Booking.com Loves Dark Patterns 🖤
A Dark Pattern is when a user experience tries to trick a user into doing something the company wants them to do.
Dark patterns can either be incredibly clever or horrifyingly terrible (maybe at the same time) depending on which side of the fence you sit on. There is a lot of psychology that goes into designing dark patterns, and they tend to work because it takes advantage of how users will naturally react, or are trained to respond from other non-dark pattern user experiences (read about all of the dark patterns here).
Love it, or hate it, dark patterns exist and online travel companies (OTAs) like them. Different travel companies provide experiences which thrive on user’s anxiety by bombarding users with urgency messing around room scarcity/availability.
Some websites go as far as to take up valuable screen real estate on their search result page to show properties that aren’t even available. They do this to reinforce messaging that properties are booking up quickly and if you don’t book now, you’ll miss out.
Expedia.com follows a similar pattern to Booking.com where they highlight how quickly a user needs to book. I’ve also highlighted a pop-up window, which triggers a new browser window that’s primarily an ad.
You could argue that urgency messaging isn’t inherently a dark pattern, and I agree with that argument. However, online travel sites have been marred with distrust over these types of messages because of the lack of transparency. From users interviews we’ve done, this style of massage works but users ask “Is there really one room left, or are they just making this up so I book now?”
My background was leading the product management and UX teams at an ecommerce software as a service (saas) firm. The clients were small to medium businesses who relied on repeat purchasers.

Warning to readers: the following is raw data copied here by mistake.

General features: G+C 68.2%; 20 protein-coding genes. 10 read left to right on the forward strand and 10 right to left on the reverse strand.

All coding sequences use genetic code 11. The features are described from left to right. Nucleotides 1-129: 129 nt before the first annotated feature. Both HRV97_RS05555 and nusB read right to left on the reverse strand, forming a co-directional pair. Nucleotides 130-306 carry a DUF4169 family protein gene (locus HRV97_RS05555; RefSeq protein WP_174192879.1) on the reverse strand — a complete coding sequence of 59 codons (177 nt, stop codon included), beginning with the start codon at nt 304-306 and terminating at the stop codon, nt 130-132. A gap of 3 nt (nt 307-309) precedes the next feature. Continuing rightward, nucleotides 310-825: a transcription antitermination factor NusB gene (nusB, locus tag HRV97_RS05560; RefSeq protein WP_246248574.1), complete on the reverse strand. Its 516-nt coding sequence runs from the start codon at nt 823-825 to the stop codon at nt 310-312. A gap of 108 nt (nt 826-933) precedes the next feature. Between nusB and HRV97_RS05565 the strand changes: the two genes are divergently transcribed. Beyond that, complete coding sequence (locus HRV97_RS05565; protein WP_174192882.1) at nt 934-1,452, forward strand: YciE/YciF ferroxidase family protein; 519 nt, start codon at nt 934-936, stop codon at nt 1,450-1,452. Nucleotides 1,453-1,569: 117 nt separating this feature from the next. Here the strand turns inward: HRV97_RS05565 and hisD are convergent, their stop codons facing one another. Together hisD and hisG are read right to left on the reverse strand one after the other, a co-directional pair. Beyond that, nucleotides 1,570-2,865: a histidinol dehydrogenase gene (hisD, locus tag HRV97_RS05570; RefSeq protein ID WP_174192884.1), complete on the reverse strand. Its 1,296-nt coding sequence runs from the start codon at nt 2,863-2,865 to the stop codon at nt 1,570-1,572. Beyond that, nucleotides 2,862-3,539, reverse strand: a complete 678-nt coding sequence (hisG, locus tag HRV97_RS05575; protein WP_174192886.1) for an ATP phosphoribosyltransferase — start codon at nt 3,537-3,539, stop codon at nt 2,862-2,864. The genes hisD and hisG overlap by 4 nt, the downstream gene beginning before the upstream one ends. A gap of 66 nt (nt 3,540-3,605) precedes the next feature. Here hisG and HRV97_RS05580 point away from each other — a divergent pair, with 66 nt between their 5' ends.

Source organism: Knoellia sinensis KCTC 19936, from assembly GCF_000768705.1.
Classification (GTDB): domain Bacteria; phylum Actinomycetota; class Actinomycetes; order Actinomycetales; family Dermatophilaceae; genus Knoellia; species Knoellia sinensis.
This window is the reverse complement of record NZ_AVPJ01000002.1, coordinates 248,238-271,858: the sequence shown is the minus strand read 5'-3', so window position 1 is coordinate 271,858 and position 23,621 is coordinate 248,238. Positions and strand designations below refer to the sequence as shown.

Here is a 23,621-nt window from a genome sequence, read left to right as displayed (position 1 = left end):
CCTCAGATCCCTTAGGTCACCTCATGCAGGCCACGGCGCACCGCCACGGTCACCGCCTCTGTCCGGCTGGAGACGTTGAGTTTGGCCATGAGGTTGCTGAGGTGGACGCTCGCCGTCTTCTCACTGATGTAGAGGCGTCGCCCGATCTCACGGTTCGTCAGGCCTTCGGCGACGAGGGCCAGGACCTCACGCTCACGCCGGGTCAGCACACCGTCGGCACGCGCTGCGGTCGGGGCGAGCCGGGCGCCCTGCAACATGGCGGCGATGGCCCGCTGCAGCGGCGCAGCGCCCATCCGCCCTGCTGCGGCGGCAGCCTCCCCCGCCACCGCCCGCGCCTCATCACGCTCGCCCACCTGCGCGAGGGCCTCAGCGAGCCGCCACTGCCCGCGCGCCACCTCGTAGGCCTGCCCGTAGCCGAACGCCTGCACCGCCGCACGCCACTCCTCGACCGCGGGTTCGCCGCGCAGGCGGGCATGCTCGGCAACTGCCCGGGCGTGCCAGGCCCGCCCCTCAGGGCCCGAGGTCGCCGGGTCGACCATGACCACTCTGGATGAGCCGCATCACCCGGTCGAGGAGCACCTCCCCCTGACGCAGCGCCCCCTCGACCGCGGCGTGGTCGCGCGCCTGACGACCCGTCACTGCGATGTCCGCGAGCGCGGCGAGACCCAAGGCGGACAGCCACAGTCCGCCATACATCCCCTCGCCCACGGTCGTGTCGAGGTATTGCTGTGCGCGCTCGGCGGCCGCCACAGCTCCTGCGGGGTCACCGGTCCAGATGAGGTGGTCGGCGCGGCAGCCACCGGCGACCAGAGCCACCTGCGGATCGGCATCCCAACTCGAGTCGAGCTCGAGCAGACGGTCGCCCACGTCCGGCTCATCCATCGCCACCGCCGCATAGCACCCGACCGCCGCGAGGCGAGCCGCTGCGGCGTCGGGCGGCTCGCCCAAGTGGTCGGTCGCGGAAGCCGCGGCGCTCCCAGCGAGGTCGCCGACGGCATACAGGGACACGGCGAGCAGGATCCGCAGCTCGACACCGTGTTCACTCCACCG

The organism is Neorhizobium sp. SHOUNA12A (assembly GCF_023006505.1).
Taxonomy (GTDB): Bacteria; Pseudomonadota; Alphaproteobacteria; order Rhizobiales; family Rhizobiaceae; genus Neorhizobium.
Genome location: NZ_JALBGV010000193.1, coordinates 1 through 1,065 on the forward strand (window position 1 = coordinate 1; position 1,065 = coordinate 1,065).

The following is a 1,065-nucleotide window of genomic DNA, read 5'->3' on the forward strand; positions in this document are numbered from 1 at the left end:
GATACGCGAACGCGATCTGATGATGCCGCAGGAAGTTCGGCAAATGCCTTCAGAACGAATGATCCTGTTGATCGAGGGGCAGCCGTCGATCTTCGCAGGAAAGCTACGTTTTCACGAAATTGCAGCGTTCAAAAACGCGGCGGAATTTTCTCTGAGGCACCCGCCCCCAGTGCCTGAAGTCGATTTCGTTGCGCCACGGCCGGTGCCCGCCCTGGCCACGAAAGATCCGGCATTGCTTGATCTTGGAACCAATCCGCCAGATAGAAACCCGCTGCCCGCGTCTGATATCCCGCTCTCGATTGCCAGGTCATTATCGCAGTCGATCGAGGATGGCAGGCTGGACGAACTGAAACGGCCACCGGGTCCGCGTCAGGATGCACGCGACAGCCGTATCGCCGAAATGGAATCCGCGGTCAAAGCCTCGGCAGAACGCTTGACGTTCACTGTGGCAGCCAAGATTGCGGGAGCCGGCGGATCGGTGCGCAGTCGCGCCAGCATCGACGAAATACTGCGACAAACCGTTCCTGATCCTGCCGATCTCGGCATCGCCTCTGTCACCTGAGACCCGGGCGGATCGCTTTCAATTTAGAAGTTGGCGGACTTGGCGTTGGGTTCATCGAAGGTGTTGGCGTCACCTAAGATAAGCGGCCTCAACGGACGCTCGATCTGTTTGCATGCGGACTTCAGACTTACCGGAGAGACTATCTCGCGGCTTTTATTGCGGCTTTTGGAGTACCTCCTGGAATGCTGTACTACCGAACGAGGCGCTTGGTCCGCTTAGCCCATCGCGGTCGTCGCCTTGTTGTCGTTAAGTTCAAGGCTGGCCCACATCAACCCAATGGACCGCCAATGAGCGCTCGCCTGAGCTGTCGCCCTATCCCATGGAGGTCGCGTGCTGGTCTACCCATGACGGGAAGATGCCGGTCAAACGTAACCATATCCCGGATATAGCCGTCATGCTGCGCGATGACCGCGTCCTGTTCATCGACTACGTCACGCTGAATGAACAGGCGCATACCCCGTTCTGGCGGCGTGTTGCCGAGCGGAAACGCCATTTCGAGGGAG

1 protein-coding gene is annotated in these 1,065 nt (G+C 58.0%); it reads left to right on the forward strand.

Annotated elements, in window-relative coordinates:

So for me, it was black and white, and dark patterns were black. If our software helped trick a user, they’d ultimately be unhappy with the company they bought from, and they wouldn’t buy from them again.
After I worked in the online travel industry for a few years, I sit somewhere in the middle. I still dislike dark patterns; however, I think the psychology behind the designs is clever.
The challenge is always balancing the user’s experience with honesty while using the effectiveness of UX for sustainable business growth. I think the common thought is that dark UX won’t be sustainable, however, Booking.com proves that worry is unfounded.
Brent is a SaaS general manager turned product leader, passionate about how technology can enhance our daily lives. With over 10 years of product experience in the B2B and B2C Software Industry, he has assisted in building innovative software technologies by leading Product, UX, and UI teams. Along the way, Brent has helped product and development teams evolve from scrappy start-ups to thriving corporations, driving several M&A deals along the way.